Pietermaritzburg man hands himself over to police in connection with alleged kidnapping plot

16 October 2018 - 17:07 By Bongani Mthethwa
The man handed himself over after Pakistani businessman Asif Mohammed’s appearance in the Pietermaritzburg Magistrate’s Court.
The man handed himself over after Pakistani businessman Asif Mohammed’s appearance in the Pietermaritzburg Magistrate’s Court.
Image: Gallo Images/ IStock

A Pietermaritzburg man‚ suspected to be part of syndicate led by a local Pakistani businessman which allegedly plotted to kidnap the son of a local businessman for ransom‚ handed himself over to the police on Tuesday.

A well-placed source who is part of the police investigation told TimesLIVE that the man‚ believed to be in his 40s‚ handed himself over after Pakistani businessman Asif Mohammed’s appearance in the Pietermaritzburg Magistrate’s Court on Monday for his bail application.

The suspect is expected to appear in court on Friday which will coincide with a decision on whether Mohammed will be granted bail or not. The state is opposing bail for Mohammed.

The 47-year businessman was arrested by the Hawks and Crime Intelligence at his premises in Church Street in the provincial capital city on September 28 after revealing a plot to kidnap the 18-year-old son of a local businessman to undercover police agents in September.

At the time the Hawks said more arrests were likely and that Mohammed‚ who is facing a charge of conspiracy to commit a kidnapping‚ might face additional charges. He is also accused of plotting to kidnap the daughter of a prominent businessman in East London in the Eastern Cape and demanding a R10-million ransom.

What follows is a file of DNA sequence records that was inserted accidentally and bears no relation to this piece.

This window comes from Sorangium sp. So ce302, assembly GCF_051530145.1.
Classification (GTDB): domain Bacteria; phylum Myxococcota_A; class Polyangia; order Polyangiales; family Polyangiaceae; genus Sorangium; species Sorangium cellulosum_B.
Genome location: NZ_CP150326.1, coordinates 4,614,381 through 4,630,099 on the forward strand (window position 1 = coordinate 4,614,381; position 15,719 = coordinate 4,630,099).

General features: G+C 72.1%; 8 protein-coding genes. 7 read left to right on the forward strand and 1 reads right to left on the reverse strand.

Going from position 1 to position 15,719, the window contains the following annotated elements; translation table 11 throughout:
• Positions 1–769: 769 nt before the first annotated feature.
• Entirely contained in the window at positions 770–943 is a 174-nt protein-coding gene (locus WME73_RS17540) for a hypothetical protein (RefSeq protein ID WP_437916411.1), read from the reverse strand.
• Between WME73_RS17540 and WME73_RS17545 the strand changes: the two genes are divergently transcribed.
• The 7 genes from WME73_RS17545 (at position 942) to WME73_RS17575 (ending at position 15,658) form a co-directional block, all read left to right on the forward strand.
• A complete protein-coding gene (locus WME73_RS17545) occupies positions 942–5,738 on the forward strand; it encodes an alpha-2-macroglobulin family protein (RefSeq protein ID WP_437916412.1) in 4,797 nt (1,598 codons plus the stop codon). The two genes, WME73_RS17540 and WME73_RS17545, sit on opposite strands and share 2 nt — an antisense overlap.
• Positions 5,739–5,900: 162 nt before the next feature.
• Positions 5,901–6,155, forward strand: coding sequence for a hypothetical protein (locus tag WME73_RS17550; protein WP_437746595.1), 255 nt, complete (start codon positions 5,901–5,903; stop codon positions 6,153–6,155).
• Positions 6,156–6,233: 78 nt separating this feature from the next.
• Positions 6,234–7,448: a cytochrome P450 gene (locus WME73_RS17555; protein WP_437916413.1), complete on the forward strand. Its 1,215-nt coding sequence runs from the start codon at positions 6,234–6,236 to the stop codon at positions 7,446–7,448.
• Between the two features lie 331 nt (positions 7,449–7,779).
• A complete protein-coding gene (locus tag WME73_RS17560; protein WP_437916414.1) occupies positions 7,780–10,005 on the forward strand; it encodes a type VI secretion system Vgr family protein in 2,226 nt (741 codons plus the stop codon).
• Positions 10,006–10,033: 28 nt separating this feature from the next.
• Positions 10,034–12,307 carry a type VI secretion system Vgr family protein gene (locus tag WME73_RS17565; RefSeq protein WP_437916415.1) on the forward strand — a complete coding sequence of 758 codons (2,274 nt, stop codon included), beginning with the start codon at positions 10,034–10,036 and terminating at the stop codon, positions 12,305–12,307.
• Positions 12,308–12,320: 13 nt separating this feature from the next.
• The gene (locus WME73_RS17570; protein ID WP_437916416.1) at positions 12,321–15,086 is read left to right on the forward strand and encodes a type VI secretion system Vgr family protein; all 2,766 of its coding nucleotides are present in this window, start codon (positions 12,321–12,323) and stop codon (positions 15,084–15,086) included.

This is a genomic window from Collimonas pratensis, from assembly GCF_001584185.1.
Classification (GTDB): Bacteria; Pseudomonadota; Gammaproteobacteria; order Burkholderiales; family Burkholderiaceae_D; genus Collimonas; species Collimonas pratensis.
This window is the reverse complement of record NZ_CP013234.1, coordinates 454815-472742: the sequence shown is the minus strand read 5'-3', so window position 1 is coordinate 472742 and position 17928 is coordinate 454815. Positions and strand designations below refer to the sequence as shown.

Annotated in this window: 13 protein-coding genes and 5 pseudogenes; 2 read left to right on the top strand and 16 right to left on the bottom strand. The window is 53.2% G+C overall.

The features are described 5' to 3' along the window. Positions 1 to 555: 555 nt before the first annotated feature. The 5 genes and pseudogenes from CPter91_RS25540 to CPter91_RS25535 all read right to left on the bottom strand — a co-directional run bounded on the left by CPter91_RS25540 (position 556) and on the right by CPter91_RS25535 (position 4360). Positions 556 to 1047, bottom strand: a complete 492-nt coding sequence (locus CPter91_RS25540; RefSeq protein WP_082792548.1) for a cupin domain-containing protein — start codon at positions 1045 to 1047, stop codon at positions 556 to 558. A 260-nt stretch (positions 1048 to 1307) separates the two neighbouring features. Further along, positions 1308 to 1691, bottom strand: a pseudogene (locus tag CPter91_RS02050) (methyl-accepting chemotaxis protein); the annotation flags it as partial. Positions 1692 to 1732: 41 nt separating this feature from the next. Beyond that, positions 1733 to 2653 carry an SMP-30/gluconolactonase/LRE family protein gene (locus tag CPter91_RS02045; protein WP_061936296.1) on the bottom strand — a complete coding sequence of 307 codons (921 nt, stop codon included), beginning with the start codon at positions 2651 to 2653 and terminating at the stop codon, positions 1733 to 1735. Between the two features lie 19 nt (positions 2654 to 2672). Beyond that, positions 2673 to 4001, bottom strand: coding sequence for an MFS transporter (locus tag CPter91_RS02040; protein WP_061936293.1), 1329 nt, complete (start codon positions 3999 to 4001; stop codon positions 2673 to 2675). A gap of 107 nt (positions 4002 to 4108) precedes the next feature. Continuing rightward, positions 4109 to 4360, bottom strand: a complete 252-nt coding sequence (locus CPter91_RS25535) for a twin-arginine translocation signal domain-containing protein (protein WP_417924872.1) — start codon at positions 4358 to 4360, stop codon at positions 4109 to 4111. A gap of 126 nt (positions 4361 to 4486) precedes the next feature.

By kidnapping the son of a Pietermaritzburg man he believed he could make between R3-million and R4-million in ransom. But his alleged plot was foiled when an informant alerted the police‚ who set up a trap by dispatching two undercover police agents posing as the men who would assist him with the kidnapping.

The slight‚ balding and bespectacled Mohammed‚ who was accompanied by his wife in a green head scarf‚ tried to cover himself with a hoodie to prevent photographers from taking his pictures during his bail application.

He and his wife submitted affidavits in support of his bail application. However‚ the magistrate wanted to make sure that Mohammed understood the contents of the affidavit that he had signed‚ to which he agreed.

The magistrate then asked the interpreter who was fluent in his home language to read the state’s affidavit in opposition to his bail application but Mohammed appeared to disagree with some of the contents. The presiding officer intervened and asked the interpreter to just read the affidavit as it was.

The father of two children‚ aged 11 and 15‚ has stated he intended to pleading not guilty to the charge against him.

Investigating officer Johannes Anthony De Lange said Mohammed had no fixed assets and that it would be easy for him to dispose of his movable assets and evade trial if he was granted bail.

He said the state had a very strong case against him and he could face a lengthy period of imprisonment should he be found guilty.

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